PEOPLE for the Ethical Treatment of Animals has raised the ire of meatworkers for linking them to violent crimes.The Australasian Meat Industry Employees Union rejected "any wild and unsupported allegations about (abattoir) work leading to increased violent behaviour.''
Union official Graham Smith said the allegations were "completely unfounded and such suggestions are offensive to the workers''.
In a letter to Weekly Times Now and other media outlets, PETA said a Flinders University study indicated people who worked in abattoirs tended to be violent towards humans.
The study, of 67 participants, examined the link between attitudes towards animals and propensity for human-directed aggression.
The study stated farmers were found to have significantly lower levels of propensity for aggression than the general community while slaughterhouse workers scored higher than the community benchmark.
PETA said some meatworkers had aggression levels on par with prisoners.
Citing a Canadian study PETA said "more violent crimes, including rape and sexual assault, often occur in towns after an abattoir moves in.''
Special projects co-ordinator Desmond Bellamy wrote "researchers believe that killing animals, sentient beings who are made of flesh, bone, and blood, just as you and I are, desensitises labourers to violence.''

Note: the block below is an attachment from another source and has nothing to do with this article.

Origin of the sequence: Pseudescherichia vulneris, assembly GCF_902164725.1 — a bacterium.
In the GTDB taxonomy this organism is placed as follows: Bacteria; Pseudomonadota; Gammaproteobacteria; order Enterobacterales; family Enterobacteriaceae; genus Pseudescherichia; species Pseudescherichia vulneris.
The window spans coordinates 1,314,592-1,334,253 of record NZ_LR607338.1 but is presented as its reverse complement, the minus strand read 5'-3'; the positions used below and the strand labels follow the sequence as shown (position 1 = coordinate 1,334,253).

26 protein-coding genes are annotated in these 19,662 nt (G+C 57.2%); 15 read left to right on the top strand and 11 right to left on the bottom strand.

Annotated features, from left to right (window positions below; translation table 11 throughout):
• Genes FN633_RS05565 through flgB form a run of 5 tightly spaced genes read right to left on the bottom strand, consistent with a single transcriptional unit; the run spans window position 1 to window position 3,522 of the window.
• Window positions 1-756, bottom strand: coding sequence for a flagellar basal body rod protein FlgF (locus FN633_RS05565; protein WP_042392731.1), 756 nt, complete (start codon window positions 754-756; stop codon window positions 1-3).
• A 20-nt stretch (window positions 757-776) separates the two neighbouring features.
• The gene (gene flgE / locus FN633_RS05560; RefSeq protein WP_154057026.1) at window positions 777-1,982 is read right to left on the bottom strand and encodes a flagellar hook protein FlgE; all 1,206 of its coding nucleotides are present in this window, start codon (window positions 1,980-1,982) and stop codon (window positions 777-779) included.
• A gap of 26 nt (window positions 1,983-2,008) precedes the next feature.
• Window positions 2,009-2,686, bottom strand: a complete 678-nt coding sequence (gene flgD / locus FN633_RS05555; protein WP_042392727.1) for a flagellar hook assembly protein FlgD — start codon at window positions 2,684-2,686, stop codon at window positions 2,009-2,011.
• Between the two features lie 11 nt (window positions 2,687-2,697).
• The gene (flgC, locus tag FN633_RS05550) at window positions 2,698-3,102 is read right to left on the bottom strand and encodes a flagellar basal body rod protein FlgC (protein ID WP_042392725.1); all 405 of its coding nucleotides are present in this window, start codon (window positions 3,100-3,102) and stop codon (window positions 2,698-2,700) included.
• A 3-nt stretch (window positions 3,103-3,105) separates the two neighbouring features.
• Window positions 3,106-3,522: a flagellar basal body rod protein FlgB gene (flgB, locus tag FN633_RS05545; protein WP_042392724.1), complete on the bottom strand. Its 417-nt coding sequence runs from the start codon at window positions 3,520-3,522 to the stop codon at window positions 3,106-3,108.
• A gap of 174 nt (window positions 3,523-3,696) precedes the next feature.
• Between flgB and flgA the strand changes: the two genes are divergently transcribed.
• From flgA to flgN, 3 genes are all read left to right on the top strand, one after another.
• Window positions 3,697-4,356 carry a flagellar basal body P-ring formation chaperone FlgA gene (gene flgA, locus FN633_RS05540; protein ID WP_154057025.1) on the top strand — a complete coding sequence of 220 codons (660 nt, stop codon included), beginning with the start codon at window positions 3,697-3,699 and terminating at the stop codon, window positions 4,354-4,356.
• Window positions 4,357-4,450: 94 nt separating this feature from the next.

However, Mr Smith said meatworkers were just ordinary people doing a job that was "not high up in the list of preferred career choices.''
"Many people I have worked with and dealt with over the years in the meat industry are animal lovers and abhor any violence to animals,'' Mr Smith said.
"Animals at Australian abattoirs are treated humanely and stunned before slaughter.
"Instances of cruelty are rare and not tolerated either by the other workers or management.''
Mr Smith said during the time a person was at work on the slaughter floor or boning room they tended to become desensitised to the job they are doing.
"But it is absurd to say that this leads to a view that all animals are consumable commodities and should be killed wherever possible, or that they should be treated violently or inhumanely before slaughter,'' Mr Smith said.
"I can assure you that the meatworkers I have dealt with over the years do not go home and start eying off the family or neighbours pets for dinner.''
Mr Smith said most meatworkers would be appalled at suggestions that their job has turned them into cold killers or dangerously violent people.